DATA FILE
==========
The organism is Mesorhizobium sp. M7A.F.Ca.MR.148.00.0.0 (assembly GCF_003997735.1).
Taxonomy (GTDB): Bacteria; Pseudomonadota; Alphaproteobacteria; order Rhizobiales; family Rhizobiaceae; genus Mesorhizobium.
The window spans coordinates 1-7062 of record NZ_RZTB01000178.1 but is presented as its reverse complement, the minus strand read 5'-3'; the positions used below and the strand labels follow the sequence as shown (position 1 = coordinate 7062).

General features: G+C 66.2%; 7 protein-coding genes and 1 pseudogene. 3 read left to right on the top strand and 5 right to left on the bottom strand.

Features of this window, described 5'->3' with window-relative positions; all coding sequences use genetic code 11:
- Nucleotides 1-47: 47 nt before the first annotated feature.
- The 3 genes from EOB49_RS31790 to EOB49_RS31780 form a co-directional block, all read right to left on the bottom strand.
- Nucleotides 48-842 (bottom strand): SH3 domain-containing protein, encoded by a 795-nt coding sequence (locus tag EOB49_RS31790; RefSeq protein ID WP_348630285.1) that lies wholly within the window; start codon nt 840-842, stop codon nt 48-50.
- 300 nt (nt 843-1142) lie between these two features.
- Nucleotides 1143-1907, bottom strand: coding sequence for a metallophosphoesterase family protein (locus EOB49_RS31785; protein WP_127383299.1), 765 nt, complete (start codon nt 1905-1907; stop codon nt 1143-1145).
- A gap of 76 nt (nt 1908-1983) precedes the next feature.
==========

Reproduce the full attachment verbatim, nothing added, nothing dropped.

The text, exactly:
The organism is Mesorhizobium sp. M7A.F.Ca.MR.148.00.0.0 (assembly GCF_003997735.1).
Taxonomy (GTDB): Bacteria; Pseudomonadota; Alphaproteobacteria; order Rhizobiales; family Rhizobiaceae; genus Mesorhizobium.
The window spans coordinates 1-7062 of record NZ_RZTB01000178.1 but is presented as its reverse complement, the minus strand read 5'-3'; the positions used below and the strand labels follow the sequence as shown (position 1 = coordinate 7062).

General features: G+C 66.2%; 7 protein-coding genes and 1 pseudogene. 3 read left to right on the top strand and 5 right to left on the bottom strand.

Features of this window, described 5'->3' with window-relative positions; all coding sequences use genetic code 11:
- Nucleotides 1-47: 47 nt before the first annotated feature.
- The 3 genes from EOB49_RS31790 to EOB49_RS31780 form a co-directional block, all read right to left on the bottom strand.
- Nucleotides 48-842 (bottom strand): SH3 domain-containing protein, encoded by a 795-nt coding sequence (locus tag EOB49_RS31790; RefSeq protein ID WP_348630285.1) that lies wholly within the window; start codon nt 840-842, stop codon nt 48-50.
- 300 nt (nt 843-1142) lie between these two features.
- Nucleotides 1143-1907, bottom strand: coding sequence for a metallophosphoesterase family protein (locus EOB49_RS31785; protein WP_127383299.1), 765 nt, complete (start codon nt 1905-1907; stop codon nt 1143-1145).
- A gap of 76 nt (nt 1908-1983) precedes the next feature.